Case Law Details

Case Name : M/s. L. K. Trust Vs. EDC Ltd. & Ors (Supreme Court of India)
Appeal Number : Civil Appeal Nos. 4214- 4215 of 2011
Date of Judgement/Order : 10/05/2011
Related Assessment Year :
Courts : Supreme Court of India (889)

The Supreme Court ruled last week that a mortgagor can file suits for redemption so long as the mortgage subsists. Dismissal of an earlier suit for redemption would not bar the mortgagor from filing a second such suit, the court held in the case, L K Trust vs EDC Ltd. In this case, Falcon Retreat Ltd took a loan from the Goa Government-owned investment company, EDC Ltd by mortgaging its property for a hotel project. It also took loans from State Bank of India. Though 80 per cent of the project was completed, due to global recession, the company could not repay the loan. EDC then took steps to auction the property. The trust was a contender and entered into an agreement with EDC. However, Falcon offered a better deal. The trust claimed that EDC must act according to the agreement, while Falcon argued that it was ready to redeem the mortgage. The case travelled twice to the Bombay high court and the Supreme Court. The apex court ruled that Falcon had a right to redemption till the mortgage existed and dismissed the claim of the trust. It said: “A mortgage being a security for debt, the right of redemption continues although the mortgagor fails to pay the debt at the due date. Any provision inserted to prevent, evade or hamper redemption is void.”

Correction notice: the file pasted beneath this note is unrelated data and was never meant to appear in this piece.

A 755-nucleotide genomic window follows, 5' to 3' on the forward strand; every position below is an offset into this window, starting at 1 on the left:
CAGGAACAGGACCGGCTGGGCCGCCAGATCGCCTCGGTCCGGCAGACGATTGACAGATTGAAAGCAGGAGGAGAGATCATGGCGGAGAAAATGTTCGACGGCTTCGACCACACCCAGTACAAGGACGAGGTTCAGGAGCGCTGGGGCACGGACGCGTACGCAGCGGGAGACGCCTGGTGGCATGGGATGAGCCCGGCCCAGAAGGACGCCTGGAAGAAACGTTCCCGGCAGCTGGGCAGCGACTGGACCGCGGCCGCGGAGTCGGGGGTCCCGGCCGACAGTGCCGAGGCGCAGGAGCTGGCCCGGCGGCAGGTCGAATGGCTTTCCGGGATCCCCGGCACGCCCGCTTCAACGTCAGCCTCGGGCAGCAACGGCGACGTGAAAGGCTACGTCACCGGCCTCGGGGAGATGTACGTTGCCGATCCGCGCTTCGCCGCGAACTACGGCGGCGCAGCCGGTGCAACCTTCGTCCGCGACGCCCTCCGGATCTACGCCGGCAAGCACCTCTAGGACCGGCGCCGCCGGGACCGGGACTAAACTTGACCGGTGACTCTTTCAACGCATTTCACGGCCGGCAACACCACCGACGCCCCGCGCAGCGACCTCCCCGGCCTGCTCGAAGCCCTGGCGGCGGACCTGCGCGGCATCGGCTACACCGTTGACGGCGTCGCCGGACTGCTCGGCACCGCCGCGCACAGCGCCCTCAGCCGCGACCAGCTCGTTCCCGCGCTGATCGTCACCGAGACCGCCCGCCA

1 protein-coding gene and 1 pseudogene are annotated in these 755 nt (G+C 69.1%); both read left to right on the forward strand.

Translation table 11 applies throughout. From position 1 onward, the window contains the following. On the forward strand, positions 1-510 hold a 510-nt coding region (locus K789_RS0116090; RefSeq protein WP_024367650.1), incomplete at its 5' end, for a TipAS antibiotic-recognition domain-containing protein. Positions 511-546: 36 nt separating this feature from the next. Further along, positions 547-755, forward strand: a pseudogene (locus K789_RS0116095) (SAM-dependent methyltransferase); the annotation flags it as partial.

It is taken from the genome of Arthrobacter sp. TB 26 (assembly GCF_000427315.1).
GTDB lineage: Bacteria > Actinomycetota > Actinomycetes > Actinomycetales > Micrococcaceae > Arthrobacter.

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Full Text of the Judgement referred above is as follows

M/s. L. K. Trust Vs. EDC Ltd. & Ors (Supreme Court)

J.M. Panchal, J.

1. Leave is granted in each Special Leave Petition.

2. The appeal arising from Special Leave Petition (C) No. 10334 of 2008 is directed against order dated April 07, 2008 passed by the High Court of Bombay at Goa in Misc. Civil Application No. 165 of 2008 which was filed in Writ Petition No. 601 of 2006 by which it is clarified that the order of status quo passed by the High Court vide order dated December 18, 2006 shall not come in the way of EDC Ltd., i.e., the respondent no. 1 Company herein and the State Bank of India, i.e., the respondent No. 2 herein in considering the proposal of the respondent no. 3 Company who is mortgagor and the petitioner in Writ Petition No. 601 of 2006. The appeal arising from SLP (C) No. 10335 of 2008 is directed against order dated April 9, 2008 passed by the Division Bench of the High Court of Bombay at Goa in Writ Petition No. 601 of 2006 by which the resolution passed by the respondent no. 1 EDC Ltd. on April 8, 2008 had resolved to accept the proposal of respondent no. 3 the Falcon Retreat Pvt. Ltd. for redemption of mortgage and affidavit tendered by the State Bank of India, i.e., the respondent No. 2, stating that the State Bank of India has accepted the proposal of M/s. Falcon Retreat Pvt. Ltd. for redemption of mortgage on payment of Rs.12.87 crores to EDC Ltd. and Rs.9.18 Crores to the State Bank of India, are noticed and in view of the said resolution as well as the affidavit of the State Bank of India, the respondent no. 3, who was the original petitioner, is granted leave to withdraw the petition.

3. This Court proposes to refer to certain relevant facts, which are as under: